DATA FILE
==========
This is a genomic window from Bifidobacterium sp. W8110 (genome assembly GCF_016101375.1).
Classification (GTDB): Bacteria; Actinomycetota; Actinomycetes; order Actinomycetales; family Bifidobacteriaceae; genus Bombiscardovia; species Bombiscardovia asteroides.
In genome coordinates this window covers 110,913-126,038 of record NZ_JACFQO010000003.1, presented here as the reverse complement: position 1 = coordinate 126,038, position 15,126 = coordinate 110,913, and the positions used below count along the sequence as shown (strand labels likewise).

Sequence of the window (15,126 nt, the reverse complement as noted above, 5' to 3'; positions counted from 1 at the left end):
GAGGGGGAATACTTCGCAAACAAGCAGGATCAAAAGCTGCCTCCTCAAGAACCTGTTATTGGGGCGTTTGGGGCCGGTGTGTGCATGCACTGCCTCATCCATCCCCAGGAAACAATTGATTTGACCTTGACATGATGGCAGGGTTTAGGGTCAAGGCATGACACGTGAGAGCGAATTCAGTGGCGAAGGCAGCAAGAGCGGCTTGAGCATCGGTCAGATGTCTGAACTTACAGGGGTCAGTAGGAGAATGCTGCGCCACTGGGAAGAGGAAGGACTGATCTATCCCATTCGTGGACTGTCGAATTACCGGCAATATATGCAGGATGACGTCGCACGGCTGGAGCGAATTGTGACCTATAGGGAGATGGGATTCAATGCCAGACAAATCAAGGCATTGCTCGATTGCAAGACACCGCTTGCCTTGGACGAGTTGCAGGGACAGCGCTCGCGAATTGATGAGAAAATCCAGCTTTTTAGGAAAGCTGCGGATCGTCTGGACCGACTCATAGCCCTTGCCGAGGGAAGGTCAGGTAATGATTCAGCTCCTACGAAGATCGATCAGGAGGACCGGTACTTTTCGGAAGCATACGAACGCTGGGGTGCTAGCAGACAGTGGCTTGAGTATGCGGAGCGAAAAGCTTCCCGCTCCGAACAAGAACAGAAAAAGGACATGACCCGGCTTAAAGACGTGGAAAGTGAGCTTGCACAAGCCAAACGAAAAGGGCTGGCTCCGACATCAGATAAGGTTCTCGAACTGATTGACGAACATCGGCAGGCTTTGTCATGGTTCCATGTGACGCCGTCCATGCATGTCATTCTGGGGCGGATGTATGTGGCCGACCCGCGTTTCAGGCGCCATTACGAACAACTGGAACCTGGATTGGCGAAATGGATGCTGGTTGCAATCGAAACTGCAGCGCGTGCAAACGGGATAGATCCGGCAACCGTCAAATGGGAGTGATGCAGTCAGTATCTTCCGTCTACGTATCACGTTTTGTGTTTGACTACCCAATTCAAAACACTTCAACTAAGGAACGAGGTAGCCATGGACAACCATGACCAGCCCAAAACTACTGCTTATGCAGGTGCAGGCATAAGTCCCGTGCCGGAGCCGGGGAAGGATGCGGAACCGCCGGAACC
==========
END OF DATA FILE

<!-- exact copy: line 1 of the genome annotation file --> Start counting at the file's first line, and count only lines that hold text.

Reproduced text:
This is a genomic window from Bifidobacterium sp. W8110 (genome assembly GCF_016101375.1).